ObjectiveInstall Gitlab on Debian 9 Stretch
DistributionsDebian 9 Stretch
RequirementsA working installation of Debian Stretch with root access.
- # - requires given command to be executed with root privileges either directly as a root user or by use of
- $ - given command to be executed as a regular non-privileged user
IntroductionGitlab is an awesome free software alternative to Github. It allows teams and individual developers to host and manage their own projects on servers that they control. Debian Stretch provides a stable foundation for Gitlab and can make for an excellent code repository server. Plus, Gitlab's Omnibus Package makes installation super simple.
Install The DependenciesThere are a couple of dependencies that you need to install on Debian before you can set up Gitlab. The only thing that might seem out of the ordinary is Postfix. Gitlab uses it to send emails about the repository. During the install, Postfix will ask you which type of configuration to use, select "Internet Site."
# apt install curl openssh-server ca-certificates postfix
Add The Repository and InstallGitlab provides a convenient script that adds the Gitlab repository to Debian and installs Gitlab. Grab the script with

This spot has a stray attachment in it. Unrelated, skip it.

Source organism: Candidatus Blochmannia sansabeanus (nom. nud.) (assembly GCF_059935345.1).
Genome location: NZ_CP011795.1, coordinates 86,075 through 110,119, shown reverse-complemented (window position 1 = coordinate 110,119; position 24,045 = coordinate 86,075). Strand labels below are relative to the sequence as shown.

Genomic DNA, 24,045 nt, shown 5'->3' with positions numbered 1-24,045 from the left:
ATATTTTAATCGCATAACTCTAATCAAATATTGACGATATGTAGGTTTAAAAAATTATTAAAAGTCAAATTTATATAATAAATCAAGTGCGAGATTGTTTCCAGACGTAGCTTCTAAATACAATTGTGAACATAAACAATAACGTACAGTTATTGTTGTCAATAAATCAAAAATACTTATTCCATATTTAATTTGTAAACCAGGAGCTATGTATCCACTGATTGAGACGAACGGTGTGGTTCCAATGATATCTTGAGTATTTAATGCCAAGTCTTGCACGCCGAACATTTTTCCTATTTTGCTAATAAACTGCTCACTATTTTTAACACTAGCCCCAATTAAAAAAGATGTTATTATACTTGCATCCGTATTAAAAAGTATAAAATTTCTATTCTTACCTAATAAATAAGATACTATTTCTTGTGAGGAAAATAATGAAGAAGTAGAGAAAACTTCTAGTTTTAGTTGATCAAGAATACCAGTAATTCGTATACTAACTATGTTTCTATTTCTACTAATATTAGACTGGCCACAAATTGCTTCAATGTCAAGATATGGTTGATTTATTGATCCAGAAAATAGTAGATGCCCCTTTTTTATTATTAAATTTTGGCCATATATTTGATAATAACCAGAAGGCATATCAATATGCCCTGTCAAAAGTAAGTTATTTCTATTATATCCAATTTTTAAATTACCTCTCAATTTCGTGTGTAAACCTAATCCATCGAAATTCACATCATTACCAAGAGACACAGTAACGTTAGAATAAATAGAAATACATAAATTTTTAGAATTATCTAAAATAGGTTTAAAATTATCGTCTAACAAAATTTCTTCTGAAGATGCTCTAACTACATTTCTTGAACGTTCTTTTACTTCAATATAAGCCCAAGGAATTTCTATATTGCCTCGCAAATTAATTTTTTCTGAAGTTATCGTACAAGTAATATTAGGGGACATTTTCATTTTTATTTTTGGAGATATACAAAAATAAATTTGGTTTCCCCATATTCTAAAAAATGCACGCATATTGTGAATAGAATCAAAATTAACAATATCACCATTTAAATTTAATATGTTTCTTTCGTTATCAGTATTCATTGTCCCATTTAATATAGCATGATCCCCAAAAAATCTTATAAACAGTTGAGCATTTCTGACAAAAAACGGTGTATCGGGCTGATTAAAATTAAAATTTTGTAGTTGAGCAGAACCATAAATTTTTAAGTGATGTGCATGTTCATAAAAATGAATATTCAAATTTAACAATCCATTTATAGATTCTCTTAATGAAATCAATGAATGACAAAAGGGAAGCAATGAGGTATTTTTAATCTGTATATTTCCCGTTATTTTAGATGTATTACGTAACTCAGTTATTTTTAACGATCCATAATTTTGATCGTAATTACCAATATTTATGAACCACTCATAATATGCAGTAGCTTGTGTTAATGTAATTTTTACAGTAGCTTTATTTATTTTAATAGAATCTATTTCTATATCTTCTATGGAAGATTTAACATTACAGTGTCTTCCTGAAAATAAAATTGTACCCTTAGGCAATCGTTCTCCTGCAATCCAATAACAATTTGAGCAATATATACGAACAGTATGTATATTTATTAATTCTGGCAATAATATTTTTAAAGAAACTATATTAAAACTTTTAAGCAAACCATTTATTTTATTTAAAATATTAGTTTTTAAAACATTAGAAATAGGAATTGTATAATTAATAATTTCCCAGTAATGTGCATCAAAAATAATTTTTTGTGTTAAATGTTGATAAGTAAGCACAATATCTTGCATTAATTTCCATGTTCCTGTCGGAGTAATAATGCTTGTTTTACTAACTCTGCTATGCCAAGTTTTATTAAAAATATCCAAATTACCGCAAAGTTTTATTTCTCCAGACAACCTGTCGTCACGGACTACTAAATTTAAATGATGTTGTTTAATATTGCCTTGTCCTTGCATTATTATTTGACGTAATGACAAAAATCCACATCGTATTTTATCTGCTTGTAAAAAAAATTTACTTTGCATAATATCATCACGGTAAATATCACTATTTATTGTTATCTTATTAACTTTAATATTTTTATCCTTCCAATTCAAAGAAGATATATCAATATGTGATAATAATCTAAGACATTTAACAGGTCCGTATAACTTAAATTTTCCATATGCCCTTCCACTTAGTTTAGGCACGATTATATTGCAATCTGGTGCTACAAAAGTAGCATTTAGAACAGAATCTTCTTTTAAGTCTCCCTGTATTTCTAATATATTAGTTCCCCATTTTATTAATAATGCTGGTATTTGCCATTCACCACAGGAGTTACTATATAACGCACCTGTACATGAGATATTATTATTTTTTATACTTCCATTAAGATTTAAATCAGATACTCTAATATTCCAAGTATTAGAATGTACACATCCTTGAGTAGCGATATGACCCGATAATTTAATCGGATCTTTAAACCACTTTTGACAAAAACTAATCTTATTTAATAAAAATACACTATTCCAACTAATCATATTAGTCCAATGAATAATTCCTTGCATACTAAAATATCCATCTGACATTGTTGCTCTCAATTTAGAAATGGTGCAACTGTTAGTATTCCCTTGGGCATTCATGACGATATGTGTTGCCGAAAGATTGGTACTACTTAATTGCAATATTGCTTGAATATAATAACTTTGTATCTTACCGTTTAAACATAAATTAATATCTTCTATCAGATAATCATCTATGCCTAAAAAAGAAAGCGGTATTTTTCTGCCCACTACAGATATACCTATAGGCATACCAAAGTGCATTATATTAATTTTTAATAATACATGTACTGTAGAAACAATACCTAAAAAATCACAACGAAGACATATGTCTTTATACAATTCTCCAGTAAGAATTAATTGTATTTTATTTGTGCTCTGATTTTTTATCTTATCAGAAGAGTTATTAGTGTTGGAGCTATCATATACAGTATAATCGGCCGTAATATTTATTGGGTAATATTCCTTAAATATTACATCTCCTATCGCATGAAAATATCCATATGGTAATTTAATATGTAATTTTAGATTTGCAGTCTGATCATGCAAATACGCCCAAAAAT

curland run it as root.
#curl -sS https://packages.gitlab.com/install/repositories/gitlab/gitlab-ce/script.deb.sh | bashWhen the script finishes, you can install Gitlab with
# apt install gitlab-ce
Reconfigure And Start
gitlab-ctlis the command line utility that you'll use to manage Gitlab. In this case, you need to use it to generate your configuration.
# gitlab-ctl reconfigureThe script will run and set up your configuration for Gitlab. It will also start up Gitlab when it's done. In the future, when you want to start and stop Gitlab, you can use the following commands.
# gitlab-ctl start # gitlab-ctl stop
First Run And Setup
Since Gitlab is running, browse to your server's IP or domain name in your browser. Gitlab will greet you with a screen asking you to create a password for your administrative user. For now, that user is called "root," but you can change it when you log in.
After you enter your new password, Gitlab will ask you to log in. Enter your login credentials and you'll gain access to the admin panel of Gitlab. There are a ton of options there. It's best if you take a look around and explore. It should look somewhat familiar to you if you're used to Github.